I worry that we are losing that empathy in Web3, we are not showing compassion and we are repeating over and over again “not financial advice”, “do your own research” and “I am not a lawyer” but People are never pointed in the right direction to find a financial advisor or do research or hire a lawyer. We tell people, “Be safe”, “Make sure you trust every contract before you sign it”, but don’t explain how a contract is safe, or how to know when to trust something in a so-called trustless system.
Also, we expect people to have the time and risk tolerance to self-custody their assets without empathy for those who cannot take that risk. We tell them to “figure it out” on their own. In this way, we let them have a rebellious mentality and go to the New York Times to provide material for the anti-cryptocurrency thought article.
Web3 expects ordinary people to care about the tech stack that something is built on. It expects people to choose a “chain” and form a “tribe” around the “maximum” of this “chain”. Unless Web3 starts acknowledging real problems that people in the real world have to solve, it will stay on the fringes of tech idiots. We built ourselves a maze of steps and asked each user to navigate each step on their own. We’ve built a palace for those lucky enough to have the time and resources to invest in learning Web3, ignoring those who don’t have the time to figure out what a mnemonic phrase is. But it’s not irreversible, we can fix it, here are four key areas where Web3 needs a better user experience:
- How to get started
- How to get involved
- How to solve real problems in your real life (not through technology and philosophy)
- How to exit or backtrack
- How to get started
Let’s use a Web2 page as an example. I compared a bank to a decentralized exchange, and below is the home page of Bank of America. While the design can be a bit ugly, every page section is geared towards newcomers.
From “open an account” to “schedule an appointment” to a range of credit card products, there’s a link to click and a place to log in if you’re here for the first time. Even the search bar in the upper right corner helps you start from scratch, this page is designed for first-time users. Now, I’ll compare it to a basic DeFi page. They all looked similar, so I used a generic website.
What would you probably do if you were here for the first time? where will you go? How would you start?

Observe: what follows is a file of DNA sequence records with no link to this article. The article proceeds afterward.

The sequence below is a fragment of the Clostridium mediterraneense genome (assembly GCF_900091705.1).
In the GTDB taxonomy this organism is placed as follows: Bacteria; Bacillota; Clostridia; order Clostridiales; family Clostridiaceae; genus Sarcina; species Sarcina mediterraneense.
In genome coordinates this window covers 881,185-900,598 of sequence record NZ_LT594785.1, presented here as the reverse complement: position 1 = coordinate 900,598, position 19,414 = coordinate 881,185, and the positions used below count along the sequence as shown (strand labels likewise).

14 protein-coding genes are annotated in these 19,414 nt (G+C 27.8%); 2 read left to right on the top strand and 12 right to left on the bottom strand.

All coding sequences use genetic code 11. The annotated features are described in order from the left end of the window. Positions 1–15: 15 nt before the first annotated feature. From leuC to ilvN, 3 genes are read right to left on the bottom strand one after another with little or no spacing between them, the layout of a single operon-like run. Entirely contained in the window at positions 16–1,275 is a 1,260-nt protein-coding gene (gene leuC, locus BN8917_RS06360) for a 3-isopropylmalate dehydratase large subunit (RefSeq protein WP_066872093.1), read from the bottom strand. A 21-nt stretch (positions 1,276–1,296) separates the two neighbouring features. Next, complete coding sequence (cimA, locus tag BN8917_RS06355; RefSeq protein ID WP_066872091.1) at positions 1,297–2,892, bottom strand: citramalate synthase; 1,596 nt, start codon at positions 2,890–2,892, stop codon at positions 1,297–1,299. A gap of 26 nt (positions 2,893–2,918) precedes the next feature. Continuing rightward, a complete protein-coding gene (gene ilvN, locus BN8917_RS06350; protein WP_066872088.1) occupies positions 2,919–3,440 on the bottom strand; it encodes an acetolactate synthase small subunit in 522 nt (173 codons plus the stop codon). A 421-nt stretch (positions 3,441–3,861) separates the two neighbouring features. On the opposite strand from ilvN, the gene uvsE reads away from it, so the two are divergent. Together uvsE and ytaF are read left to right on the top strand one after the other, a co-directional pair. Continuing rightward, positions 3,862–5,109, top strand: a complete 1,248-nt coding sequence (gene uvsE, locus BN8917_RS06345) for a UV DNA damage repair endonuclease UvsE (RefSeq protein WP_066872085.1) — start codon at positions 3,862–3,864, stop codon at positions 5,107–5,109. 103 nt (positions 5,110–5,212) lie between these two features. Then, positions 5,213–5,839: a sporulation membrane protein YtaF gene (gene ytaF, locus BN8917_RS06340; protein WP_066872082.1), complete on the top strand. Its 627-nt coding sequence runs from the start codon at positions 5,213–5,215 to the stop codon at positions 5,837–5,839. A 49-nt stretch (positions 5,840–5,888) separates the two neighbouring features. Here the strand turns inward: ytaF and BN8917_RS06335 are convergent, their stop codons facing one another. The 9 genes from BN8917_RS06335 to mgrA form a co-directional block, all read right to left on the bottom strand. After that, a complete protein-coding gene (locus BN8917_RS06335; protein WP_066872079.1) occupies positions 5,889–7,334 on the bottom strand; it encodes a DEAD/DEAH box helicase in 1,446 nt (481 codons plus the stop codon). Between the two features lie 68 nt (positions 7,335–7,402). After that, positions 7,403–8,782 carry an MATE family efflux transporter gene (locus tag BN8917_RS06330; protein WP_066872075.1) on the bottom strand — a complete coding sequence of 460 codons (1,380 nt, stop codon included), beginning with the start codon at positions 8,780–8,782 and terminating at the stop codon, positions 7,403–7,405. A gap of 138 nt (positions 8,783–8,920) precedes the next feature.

Most of you are probably into the cryptocurrency industry like me. If you don’t have primary navigation, you have absolutely no idea what you are doing when landing on this generic DEX. We have emerging products to help solve this problem. For example, Rabbithole is a course that guides you through the rules and mechanics of Web3. Projects like this are great and I love that resources like this exist. But what if you had to take a course when trying to open a U.S. bank account? What if you had to learn a whole new dictionary of terms every time you tried to start something new in Web2?
Imagine you’re a busy parent with only half an hour between when your work ends and your child comes home from kindergarten. To solve your problem, need a place to move money, would you try Bank of America or DEX? Bank of America designed the app with the user in mind, they designed it to help parents with their money in half an hour, and they designed a good user experience, those are the things we need to think about in Web3.
People need clear pathways to get involved
People interested in Web3 also need a way to get involved and get jobs. But how do you get involved in a DAO? How do you get a job in cryptocurrency? Let’s take a look at starting work in a Web2 company with a DAO.
(Again, no company – neither Web2 nor Web3 is perfect. Most have major flaws. We ask these questions not to glorify the company, but to illustrate where improvements can be made).
This Google page showcases a seamless, simple user experience, as you can simply enter the role and job title you want, the internet is incredibly easy in this case. In The DAO, there is no easy way to apply for a job, and Discord is full of jumbled links and information, which is what new entrants see after going through a brief verification process in BanklessDAO.
For the natives of Web3, you might read this and think: Simple, right? For the uninitiated, this is pure gibberish. BANK? Collab.Land? wallet? level 2?